Brett and I spent most of today running errands and getting supplies for ranch maintenance projects.  I'm sure most of you know this, but if you own property and have horses at home you ride less often then people who board their horses.  We spend most of our time fixing things on the property or just maintaining the place.  If there is time left, we ride.  Often, like today, there is not.

We decided to put Flash and Tex up in the top pasture to graze while we worked on our respective projects.  Brett was putting a drain in at the bottom of the dressage court, hoping it would stop the erosion we experience everytime it rains.  A fairly large system is arriving Wednesday so he wanted to have that done.  I was busy in the garden, installing a new and improved drip system in my vegetable bed.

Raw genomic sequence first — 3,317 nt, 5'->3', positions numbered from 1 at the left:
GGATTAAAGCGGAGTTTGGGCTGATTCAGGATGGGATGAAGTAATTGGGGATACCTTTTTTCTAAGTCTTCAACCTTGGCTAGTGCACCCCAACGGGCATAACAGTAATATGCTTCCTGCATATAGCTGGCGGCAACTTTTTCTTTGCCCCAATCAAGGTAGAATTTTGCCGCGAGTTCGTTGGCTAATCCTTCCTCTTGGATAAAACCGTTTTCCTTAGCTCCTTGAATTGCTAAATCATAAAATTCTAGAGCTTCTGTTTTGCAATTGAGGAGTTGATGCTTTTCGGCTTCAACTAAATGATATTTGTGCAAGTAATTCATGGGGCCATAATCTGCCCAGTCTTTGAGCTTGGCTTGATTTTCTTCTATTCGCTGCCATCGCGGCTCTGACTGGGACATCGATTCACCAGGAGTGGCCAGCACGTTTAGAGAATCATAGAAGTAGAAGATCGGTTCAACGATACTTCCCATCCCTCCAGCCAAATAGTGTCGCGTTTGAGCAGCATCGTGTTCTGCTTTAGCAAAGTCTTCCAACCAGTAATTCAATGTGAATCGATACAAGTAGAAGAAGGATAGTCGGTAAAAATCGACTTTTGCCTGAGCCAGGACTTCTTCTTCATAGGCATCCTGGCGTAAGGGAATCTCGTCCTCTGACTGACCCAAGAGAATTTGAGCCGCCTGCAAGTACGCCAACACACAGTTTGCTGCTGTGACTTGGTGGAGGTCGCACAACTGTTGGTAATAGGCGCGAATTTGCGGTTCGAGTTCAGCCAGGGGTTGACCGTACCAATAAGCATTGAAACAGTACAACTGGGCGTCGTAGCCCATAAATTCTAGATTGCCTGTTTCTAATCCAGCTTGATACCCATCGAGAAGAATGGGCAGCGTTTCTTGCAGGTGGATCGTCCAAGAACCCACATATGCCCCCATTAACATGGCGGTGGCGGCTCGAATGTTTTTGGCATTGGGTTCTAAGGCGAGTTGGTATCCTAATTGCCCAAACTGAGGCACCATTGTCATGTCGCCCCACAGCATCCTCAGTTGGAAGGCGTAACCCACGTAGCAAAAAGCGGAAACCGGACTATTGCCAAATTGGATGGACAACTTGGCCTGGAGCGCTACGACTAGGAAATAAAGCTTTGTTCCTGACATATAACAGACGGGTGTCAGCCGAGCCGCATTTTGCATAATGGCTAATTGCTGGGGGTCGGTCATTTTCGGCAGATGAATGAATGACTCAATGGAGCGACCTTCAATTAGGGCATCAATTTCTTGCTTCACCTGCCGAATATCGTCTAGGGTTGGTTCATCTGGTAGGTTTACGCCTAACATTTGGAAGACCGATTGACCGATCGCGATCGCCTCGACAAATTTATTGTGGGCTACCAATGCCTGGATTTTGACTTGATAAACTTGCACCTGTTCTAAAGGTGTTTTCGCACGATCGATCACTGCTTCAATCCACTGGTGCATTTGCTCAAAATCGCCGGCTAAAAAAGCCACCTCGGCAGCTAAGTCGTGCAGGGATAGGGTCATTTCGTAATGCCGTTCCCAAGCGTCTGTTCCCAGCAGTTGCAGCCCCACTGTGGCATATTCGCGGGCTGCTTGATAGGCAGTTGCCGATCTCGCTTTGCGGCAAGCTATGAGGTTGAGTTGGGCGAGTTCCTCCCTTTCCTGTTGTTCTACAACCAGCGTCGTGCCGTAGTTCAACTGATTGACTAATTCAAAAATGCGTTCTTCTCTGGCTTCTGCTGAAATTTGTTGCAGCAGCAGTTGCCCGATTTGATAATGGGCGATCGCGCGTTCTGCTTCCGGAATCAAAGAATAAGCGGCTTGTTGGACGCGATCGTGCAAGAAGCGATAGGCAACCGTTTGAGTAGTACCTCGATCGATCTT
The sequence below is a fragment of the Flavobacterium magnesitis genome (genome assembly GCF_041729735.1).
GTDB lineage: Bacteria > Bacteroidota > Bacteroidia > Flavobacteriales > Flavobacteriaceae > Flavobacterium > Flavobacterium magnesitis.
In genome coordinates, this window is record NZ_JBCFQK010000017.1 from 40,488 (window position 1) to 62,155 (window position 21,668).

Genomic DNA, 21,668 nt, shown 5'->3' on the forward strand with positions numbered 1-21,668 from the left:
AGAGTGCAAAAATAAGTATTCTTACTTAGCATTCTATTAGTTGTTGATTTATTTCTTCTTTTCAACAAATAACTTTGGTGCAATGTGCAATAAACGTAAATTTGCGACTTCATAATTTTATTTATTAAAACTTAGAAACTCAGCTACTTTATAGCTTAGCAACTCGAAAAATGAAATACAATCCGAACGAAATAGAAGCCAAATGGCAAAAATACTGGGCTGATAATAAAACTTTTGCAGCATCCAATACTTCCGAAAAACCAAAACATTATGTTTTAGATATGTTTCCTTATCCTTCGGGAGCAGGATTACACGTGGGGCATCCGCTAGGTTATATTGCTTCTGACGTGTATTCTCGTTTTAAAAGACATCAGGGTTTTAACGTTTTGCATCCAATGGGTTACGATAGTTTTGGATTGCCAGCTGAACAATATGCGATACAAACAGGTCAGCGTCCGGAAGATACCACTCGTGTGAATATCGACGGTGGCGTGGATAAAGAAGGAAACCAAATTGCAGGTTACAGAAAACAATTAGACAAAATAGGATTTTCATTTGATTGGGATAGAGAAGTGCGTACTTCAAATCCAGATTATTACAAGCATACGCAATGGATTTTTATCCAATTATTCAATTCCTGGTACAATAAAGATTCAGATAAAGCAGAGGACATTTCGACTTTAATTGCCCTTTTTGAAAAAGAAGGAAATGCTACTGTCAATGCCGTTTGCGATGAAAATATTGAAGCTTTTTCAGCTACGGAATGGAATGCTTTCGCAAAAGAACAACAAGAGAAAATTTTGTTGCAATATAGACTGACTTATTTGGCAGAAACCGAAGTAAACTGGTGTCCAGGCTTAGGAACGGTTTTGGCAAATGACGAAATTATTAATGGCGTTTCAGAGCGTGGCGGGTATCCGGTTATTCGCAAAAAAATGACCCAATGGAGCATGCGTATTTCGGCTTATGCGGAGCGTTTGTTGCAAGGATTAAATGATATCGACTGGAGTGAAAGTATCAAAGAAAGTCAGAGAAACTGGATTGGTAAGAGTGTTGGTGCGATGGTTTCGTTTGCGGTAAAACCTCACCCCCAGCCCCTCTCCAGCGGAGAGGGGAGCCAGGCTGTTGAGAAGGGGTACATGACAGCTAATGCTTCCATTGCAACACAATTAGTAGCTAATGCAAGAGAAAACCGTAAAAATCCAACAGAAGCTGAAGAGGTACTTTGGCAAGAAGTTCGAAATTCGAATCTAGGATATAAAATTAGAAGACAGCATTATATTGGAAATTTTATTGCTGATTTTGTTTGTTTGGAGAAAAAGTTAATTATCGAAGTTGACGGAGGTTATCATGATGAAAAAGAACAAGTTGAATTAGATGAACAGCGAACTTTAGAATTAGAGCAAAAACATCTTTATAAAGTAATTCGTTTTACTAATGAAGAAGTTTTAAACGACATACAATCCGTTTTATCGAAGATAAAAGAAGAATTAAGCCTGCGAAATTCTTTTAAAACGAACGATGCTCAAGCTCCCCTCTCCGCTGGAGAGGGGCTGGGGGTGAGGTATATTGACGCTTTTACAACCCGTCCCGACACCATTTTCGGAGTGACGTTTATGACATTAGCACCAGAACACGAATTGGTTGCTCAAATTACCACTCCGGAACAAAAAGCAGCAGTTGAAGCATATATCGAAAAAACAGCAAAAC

We weren't positive that I would be able to catch Tex at dinner time, when we would bring Tex and Flash back to their pasture.  The last time we put the boys in the top pasture, catching Tex was a disaster.  Read about it here.

I was pretty optimistic; Brett less so.

We walked into the pasture to fetch the boys at 5pm.  Tex walked behind Flash and stood there, looking at me, from the safety of the other side of Flash.  Normally, Tex walks over to me.  Hmmm.   I stood still, with the halter on my shoulder, and looked at Tex.  "What are you doing, dude?" I asked. He circled twice, nervously, and then walked up to me.  I touched his shoulder and he flinched away.  I spoke to him softy, calmly and firmly.  He stopped and let me touch him.  I waited for him to relax and drop his head toward the halter before putting it on.

(Yes! Yes! Mental fist pump!)